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THE ART OF CURRICULUM POLICY Who, What, When, Where, and Why?

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Presentation on theme: "THE ART OF CURRICULUM POLICY Who, What, When, Where, and Why?"— Presentation transcript:

1 THE ART OF CURRICULUM POLICY Who, What, When, Where, and Why?

2 The Urgency to Emerge “He who controls the present, controls the past. He who controls the past, controls the future.” ~ George Orwell

3 The Urgency to Emerge “He who directs the present must understand the past. He who understands the past, must nurture the future.”

4 Divergent Interests What does high quality instruction look like? What is an appropriate mechanism to set into place to monitor curriculum and instruction? Collaboratively create in concert with one another. Lay out the consequences of not providing high quality instruction at the outset.

5 Monitoring Two-way Board to hold administration accountable Administration to hold board accountable Ensuring execution is predicated upon understanding On-going, deliberate, informal

6 Transparency—The Research Michael Fullan - “…both inevitable and desirable…” Sheila Bethel – “Congruent words and actions gain trust.” Warren Bennis – “…to lay our cards on the table.” Steven Covey – “…disclose…ahead of time.” Ken Blanchard – 43% important/41% mistake

7 Paramount—Responsibility “The vast possibilities of our great future will become realities only if we make ourselves responsible for that future.” ~ Gifford Pinchot

8 Governance “To rule is easy, to govern difficult.” ~ Goethe

9 * Framework for School Governance Vision: student achievement Structure: guidance & direction Accountability: measure & communicates Advocacy: promotes vision Unity: teamwork toward vision *Adopted by the State Board of Education, January 1996 Revised by the State Board of Education, July 2012

10 Principles to Guide Governance High Functioning Stability (desire to serve) Short regular meetings “Governance Team” Communicative Board Chair Policy focused on student achievement Ability to collaborate=trust Training Low Functioning Personal agendas Operations focused Micromanagement Board openly speaks against superintendent Clandestine meetings between board members and employees No vision Walser, N. (2009). The essential school board book: Better governance in the age of accountability. Cambridge, MA: Harvard Education Press..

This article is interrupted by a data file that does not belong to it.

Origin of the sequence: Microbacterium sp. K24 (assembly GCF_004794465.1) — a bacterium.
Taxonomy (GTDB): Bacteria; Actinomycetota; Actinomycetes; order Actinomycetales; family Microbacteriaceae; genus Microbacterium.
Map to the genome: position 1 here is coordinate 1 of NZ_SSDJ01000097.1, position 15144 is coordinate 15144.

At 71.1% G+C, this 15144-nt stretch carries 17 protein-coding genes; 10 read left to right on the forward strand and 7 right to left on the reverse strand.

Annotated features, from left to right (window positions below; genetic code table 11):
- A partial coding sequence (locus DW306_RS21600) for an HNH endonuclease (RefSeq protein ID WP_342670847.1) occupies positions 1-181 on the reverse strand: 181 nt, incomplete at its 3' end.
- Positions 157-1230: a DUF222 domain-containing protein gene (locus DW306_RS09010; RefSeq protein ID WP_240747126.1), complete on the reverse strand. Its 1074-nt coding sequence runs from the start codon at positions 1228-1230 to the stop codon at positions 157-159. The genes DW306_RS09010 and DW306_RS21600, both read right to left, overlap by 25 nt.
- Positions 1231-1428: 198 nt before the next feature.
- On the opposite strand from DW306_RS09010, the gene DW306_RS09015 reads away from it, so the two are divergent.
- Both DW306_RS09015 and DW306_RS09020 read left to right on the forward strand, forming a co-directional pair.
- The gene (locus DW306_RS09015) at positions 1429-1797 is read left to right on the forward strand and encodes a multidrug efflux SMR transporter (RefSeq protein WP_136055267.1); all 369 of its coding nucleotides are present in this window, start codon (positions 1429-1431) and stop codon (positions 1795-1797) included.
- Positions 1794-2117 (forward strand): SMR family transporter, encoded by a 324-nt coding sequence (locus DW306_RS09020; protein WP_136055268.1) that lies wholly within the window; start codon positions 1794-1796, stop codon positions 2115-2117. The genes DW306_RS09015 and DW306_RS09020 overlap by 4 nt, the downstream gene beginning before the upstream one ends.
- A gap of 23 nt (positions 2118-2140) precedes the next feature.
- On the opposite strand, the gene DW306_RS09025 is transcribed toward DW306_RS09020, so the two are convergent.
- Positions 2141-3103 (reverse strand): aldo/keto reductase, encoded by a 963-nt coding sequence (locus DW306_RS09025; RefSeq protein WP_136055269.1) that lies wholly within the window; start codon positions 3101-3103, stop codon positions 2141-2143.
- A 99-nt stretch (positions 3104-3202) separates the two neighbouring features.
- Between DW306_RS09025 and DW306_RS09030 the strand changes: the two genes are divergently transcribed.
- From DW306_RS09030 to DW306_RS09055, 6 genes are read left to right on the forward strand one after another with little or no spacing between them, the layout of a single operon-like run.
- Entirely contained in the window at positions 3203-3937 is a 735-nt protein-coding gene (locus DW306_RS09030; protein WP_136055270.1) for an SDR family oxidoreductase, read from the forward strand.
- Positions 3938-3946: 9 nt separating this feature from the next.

12 “It is easier to change the location of a cemetery than to change the local curriculum.” Woodrow Wilson

13 From the Top: Superintendents on Instructional Leadership Comprehensive research study conducted by Education Week, Belden, Russeleno $ Stone (2005) 4 important areas: 1. District leaders on setting the direction of Curriculum and Instruction 2. Effect of NCLB on Leadership 3. Leadership practices on instructional Leadership and Student achievement 4. Barriers to providing Instructional Leadership

14 Why If you do not change the direction, you may end up where you are heading.” Lao Tzu Are we equal? Where are we? Is everyone capable? What do we want leaders to do?

15 How does it happen? Attended Curriculum Audit Training (CMSI) at TASA. Researched policies from many districts Collaborated with Supt. and ILT Formulated a combination of various policies.—Adopted By LISD Board of Trustees, July 2012.

16 Purpose and Scope of Work Central Office leadership is responsible for developing and managing the district curriculum operations. Implementing a guaranteed and viable curriculum and monitoring fidelity are key drivers in the curriculum management process Providing support through building teacher capacity and allocating resources are critical to ensuring an effective curriculum system. The overall purpose is to provide an agenda for improvement for all stakeholders: board trustees, administrators, teachers, students, and parents.

17 Auditing Guiding Principles Objectivity Independence Consistency Materiality Full Disclosure Audit Standards Control Direction Connectivity Productivity

18 Findings No comprehensive local policy Triangulation of goals, resources, and related curriculum policy are not clearly evident. Collective faculty and staff efforts and district direction fragmented, and unclear. comprehensive curriculum development plan does not exist. The absence of district mandated curriculum guides leaves teachers without a planned board-approved focus as they plan their teaching

19 Who? Board Superintendent Instructional Leadership Team Campus Principals Assistant Principals Teachers Students

20 Curriculum Policy EG-Local If it is not monitored, It’s optional Student Performance 2 things Curriculum Instruction Informs ALL parties – Public, Board, Students, Teachers and Administrators our commitment to education

21 How to translate success Board Support Administrative Commitment Teacher Commitment On-going, Comprehensive Professional Development for ALL Parties Continual Monitoring Staying Power

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